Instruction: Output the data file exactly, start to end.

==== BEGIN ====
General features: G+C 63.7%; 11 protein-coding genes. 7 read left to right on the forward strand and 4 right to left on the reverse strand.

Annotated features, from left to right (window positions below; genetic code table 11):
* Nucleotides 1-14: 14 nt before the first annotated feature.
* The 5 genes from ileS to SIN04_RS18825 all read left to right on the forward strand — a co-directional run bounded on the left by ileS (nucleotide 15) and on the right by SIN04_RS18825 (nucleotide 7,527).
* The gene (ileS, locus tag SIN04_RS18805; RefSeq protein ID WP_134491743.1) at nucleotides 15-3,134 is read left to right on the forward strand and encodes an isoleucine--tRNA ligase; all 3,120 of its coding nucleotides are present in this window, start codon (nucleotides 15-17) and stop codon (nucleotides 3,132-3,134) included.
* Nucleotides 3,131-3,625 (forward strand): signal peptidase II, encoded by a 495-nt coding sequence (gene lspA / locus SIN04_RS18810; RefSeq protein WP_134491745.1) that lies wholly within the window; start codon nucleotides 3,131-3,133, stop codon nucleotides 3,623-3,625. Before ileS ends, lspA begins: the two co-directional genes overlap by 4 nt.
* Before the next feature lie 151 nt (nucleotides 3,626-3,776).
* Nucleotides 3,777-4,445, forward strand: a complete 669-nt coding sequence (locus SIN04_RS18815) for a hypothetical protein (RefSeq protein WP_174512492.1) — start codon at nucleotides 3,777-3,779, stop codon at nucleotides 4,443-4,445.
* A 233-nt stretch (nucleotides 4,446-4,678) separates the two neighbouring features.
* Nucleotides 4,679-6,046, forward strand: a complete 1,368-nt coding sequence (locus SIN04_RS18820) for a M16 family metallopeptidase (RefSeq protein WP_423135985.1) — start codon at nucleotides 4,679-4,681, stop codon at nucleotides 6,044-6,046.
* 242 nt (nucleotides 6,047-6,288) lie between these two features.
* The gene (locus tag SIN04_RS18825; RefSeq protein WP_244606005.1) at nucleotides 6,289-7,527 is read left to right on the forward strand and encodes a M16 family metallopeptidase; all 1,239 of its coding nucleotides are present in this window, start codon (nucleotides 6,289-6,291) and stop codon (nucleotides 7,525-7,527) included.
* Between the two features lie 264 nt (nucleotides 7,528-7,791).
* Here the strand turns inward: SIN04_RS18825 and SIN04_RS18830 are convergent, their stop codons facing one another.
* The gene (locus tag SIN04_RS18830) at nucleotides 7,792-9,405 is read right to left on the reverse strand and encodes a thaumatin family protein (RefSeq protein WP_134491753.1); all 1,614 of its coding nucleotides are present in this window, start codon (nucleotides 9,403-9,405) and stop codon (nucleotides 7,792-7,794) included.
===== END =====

General features: G+C 63.7%; 11 protein-coding genes. 7 read left to right on the forward strand and 4 right to left on the reverse strand.

Annotated features, from left to right (window positions below; genetic code table 11):
* Nucleotides 1-14: 14 nt before the first annotated feature.
* The 5 genes from ileS to SIN04_RS18825 all read left to right on the forward strand — a co-directional run bounded on the left by ileS (nucleotide 15) and on the right by SIN04_RS18825 (nucleotide 7,527).
* The gene (ileS, locus tag SIN04_RS18805; RefSeq protein ID WP_134491743.1) at nucleotides 15-3,134 is read left to right on the forward strand and encodes an isoleucine--tRNA ligase; all 3,120 of its coding nucleotides are present in this window, start codon (nucleotides 15-17) and stop codon (nucleotides 3,132-3,134) included.
* Nucleotides 3,131-3,625 (forward strand): signal peptidase II, encoded by a 495-nt coding sequence (gene lspA / locus SIN04_RS18810; RefSeq protein WP_134491745.1) that lies wholly within the window; start codon nucleotides 3,131-3,133, stop codon nucleotides 3,623-3,625. Before ileS ends, lspA begins: the two co-directional genes overlap by 4 nt.
* Before the next feature lie 151 nt (nucleotides 3,626-3,776).
* Nucleotides 3,777-4,445, forward strand: a complete 669-nt coding sequence (locus SIN04_RS18815) for a hypothetical protein (RefSeq protein WP_174512492.1) — start codon at nucleotides 3,777-3,779, stop codon at nucleotides 4,443-4,445.
* A 233-nt stretch (nucleotides 4,446-4,678) separates the two neighbouring features.
* Nucleotides 4,679-6,046, forward strand: a complete 1,368-nt coding sequence (locus SIN04_RS18820) for a M16 family metallopeptidase (RefSeq protein WP_423135985.1) — start codon at nucleotides 4,679-4,681, stop codon at nucleotides 6,044-6,046.
* 242 nt (nucleotides 6,047-6,288) lie between these two features.
* The gene (locus tag SIN04_RS18825; RefSeq protein WP_244606005.1) at nucleotides 6,289-7,527 is read left to right on the forward strand and encodes a M16 family metallopeptidase; all 1,239 of its coding nucleotides are present in this window, start codon (nucleotides 6,289-6,291) and stop codon (nucleotides 7,525-7,527) included.
* Between the two features lie 264 nt (nucleotides 7,528-7,791).
* Here the strand turns inward: SIN04_RS18825 and SIN04_RS18830 are convergent, their stop codons facing one another.
* The gene (locus tag SIN04_RS18830) at nucleotides 7,792-9,405 is read right to left on the reverse strand and encodes a thaumatin family protein (RefSeq protein WP_134491753.1); all 1,614 of its coding nucleotides are present in this window, start codon (nucleotides 9,403-9,405) and stop codon (nucleotides 7,792-7,794) included.